Configuring and working with the shells

How aliases are executed

When executing a command line, the Korn shell checks each word in turn against its table of known aliases. If the word is an alias name, and is not quoted in any way, and the shell is not already processing an alias of that name, then the alias name is replaced by the value of the alias. The process stops after the shell detects and substitutes one alias, unless the alias is followed immediately by a space. A similar process occurs under the C shell, except that aliases can explicitly refer to the history list (to recall a previously issued command).

It is possible to embed aliases so that an alias definition includes a command that is itself an alias. For example:

   $ alias dir='ls -al'
   $ alias count='dir | wc -l'
   $ count
Here, the aliased command count uses the alias dir to list (in full) the files in the current working directory; the output is piped into wc to give a line count, thus indicating the number of files in the directory.

The shells provide a quoting mechanism that can be used to prevent commands being evaluated under some circumstances.

The shells keep track of alias expansion; an alias which contains its own name will only be expanded once, and aliases are not expanded if they are quoted. This prevents the shell from getting trapped in an infinite loop if it expands an alias that refers to itself.

Note that there are some drawbacks to using aliases. It is easy to accidentally redefine standard commands so that they act in nonstandard or unexpected ways. When you define an alias, it is important to make sure that no program with the same name as the alias already exists; otherwise the alias will be substituted for it. For an example of a dangerous alias (that you should not use) alias -x kill='rm' could have unexpected results if you were to subsequently try to kill a runaway process.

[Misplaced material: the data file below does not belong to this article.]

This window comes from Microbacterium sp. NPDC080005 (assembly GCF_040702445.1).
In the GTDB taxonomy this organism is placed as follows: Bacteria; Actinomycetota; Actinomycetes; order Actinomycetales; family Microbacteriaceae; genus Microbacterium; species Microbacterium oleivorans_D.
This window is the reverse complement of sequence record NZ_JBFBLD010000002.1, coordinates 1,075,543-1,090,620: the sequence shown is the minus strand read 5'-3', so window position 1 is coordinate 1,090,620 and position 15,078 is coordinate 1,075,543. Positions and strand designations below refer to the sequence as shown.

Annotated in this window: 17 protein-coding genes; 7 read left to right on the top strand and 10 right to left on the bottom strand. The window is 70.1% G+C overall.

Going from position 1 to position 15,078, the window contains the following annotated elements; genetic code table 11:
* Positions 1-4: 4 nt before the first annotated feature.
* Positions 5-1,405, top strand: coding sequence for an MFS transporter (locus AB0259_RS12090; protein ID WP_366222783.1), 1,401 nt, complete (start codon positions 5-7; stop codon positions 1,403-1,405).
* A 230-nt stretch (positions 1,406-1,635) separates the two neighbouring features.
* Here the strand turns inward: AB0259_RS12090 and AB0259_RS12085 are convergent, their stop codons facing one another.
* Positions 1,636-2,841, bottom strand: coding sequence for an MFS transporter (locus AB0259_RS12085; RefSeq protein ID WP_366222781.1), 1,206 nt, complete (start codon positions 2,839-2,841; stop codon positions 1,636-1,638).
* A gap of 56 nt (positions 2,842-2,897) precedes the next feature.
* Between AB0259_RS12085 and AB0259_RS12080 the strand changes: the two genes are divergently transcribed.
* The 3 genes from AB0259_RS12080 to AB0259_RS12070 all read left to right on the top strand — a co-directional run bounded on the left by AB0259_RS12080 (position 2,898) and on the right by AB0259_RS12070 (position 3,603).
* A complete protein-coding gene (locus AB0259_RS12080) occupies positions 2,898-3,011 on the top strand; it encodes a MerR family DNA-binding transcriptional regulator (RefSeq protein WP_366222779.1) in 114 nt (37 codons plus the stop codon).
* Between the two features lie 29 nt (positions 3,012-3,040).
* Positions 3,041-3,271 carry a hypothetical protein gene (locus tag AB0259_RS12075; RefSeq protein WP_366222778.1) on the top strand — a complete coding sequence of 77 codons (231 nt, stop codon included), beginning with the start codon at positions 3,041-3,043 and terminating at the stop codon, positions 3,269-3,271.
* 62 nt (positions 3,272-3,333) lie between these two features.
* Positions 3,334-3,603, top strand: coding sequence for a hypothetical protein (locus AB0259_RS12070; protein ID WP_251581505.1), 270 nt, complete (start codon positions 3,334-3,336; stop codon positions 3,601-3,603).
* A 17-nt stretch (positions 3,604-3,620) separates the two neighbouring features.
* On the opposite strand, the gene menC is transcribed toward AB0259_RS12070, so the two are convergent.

Aliases can include references to variables, but note that you should enclose the alias definition in single quotes to prevent the variable from being expanded as the alias is defined. For example:

alias random='echo $RANDOM'

This command evaluates the variable RANDOM.

alias random="echo $RANDOM"

In this example, the alias would have been defined with whatever the literal value of RANDOM was at the time. This is because the shell expands variable references found in double quotes, but not in single quotes. Whenever the variable RANDOM is referenced, it returns a different (random) number. So we would see something like the following:

   $ alias random='echo $RANDOM'
   $ random
   $ random
   $ alias random="echo $RANDOM"
   $ random
   $ random
You may encounter problems when referring to positional parameters in aliases. Positional parameters are the arguments you specify after a command name; for example, when specifying a filename as a parameter to a command. They are positional in the sense that you identify them as variables by their position along the command line. $0 refers to the name of the program; $1 is the first positional parameter, and refers to the first argument, $2 refers to the second argument, and so on. See ``Creating a shell script'' for more information about positional parameters.

If you use a positional parameter in an alias, the alias will expand the positional parameter of the currently running shell. Aliases are not separate programs and do not have parameters; they are simply replaced with the appropriate string on the command line. For example (in the Korn shell):

   $ set -- bill ted mary
   $ alias args='echo $3 $2 $1'
   $ args foo bar quux
   mary ted bill foo bar quux
The command set -- sets the positional parameters of the shell. What is happening is that the alias is expanded to the following:
   echo $3 $2 $1 foo bar quux
The first three names are positional parameters that refer to the first three arguments to the current shell; the additional names are simply tagged on to the end of the echo statement.

If you need to modify the Korn shell positional parameters, use the set -- command. The arguments to set -- are used to replace the shell positional parameters $1, $2 ... $n.

If you want to define a command within the shell that accepts a parameter, you must define a function. A function is a block of commands that are referred to by a name, and that take positional parameters. For example:

     rm -i "$@"
When you type del file1 file2 the command line calls the function del(). The shell executes the instructions defined in del(), then resumes execution where it left off: in this case, back at the shell prompt. (You can also use functions in shell scripts.) Parameters to del are passed in the shell positional parameters $1, $2, and so on. $@ is a special parameter consisting of all the positional parameters presented as a single string; so referring to this parameter allows us to interactively remove a variable number of files with one del command. (See ``Passing arguments to a shell script'' for more information on special parameters.)

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